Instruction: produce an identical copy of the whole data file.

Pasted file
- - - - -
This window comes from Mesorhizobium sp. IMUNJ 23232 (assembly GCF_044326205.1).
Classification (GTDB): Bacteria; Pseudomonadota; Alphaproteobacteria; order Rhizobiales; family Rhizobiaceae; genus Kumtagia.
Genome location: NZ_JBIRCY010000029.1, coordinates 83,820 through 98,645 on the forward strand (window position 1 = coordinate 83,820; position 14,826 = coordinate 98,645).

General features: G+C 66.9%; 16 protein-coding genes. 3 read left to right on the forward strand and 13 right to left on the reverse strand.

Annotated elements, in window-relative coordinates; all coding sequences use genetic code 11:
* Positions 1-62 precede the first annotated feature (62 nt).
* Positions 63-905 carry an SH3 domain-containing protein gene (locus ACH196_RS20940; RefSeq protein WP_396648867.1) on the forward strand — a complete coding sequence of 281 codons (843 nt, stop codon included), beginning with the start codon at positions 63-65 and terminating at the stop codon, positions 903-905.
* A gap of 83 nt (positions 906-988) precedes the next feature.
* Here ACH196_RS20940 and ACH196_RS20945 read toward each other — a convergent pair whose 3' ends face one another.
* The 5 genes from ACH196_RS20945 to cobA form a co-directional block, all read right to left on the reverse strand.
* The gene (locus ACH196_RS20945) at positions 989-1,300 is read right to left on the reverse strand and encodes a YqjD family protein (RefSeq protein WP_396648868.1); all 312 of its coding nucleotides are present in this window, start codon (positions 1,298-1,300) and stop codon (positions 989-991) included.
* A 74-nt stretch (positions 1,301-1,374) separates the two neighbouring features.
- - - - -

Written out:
This window comes from Mesorhizobium sp. IMUNJ 23232 (assembly GCF_044326205.1).
Classification (GTDB): Bacteria; Pseudomonadota; Alphaproteobacteria; order Rhizobiales; family Rhizobiaceae; genus Kumtagia.
Genome location: NZ_JBIRCY010000029.1, coordinates 83,820 through 98,645 on the forward strand (window position 1 = coordinate 83,820; position 14,826 = coordinate 98,645).

General features: G+C 66.9%; 16 protein-coding genes. 3 read left to right on the forward strand and 13 right to left on the reverse strand.

Annotated elements, in window-relative coordinates; all coding sequences use genetic code 11:
* Positions 1-62 precede the first annotated feature (62 nt).
* Positions 63-905 carry an SH3 domain-containing protein gene (locus ACH196_RS20940; RefSeq protein WP_396648867.1) on the forward strand — a complete coding sequence of 281 codons (843 nt, stop codon included), beginning with the start codon at positions 63-65 and terminating at the stop codon, positions 903-905.
* A gap of 83 nt (positions 906-988) precedes the next feature.
* Here ACH196_RS20940 and ACH196_RS20945 read toward each other — a convergent pair whose 3' ends face one another.
* The 5 genes from ACH196_RS20945 to cobA form a co-directional block, all read right to left on the reverse strand.
* The gene (locus ACH196_RS20945) at positions 989-1,300 is read right to left on the reverse strand and encodes a YqjD family protein (RefSeq protein WP_396648868.1); all 312 of its coding nucleotides are present in this window, start codon (positions 1,298-1,300) and stop codon (positions 989-991) included.
* A 74-nt stretch (positions 1,301-1,374) separates the two neighbouring features.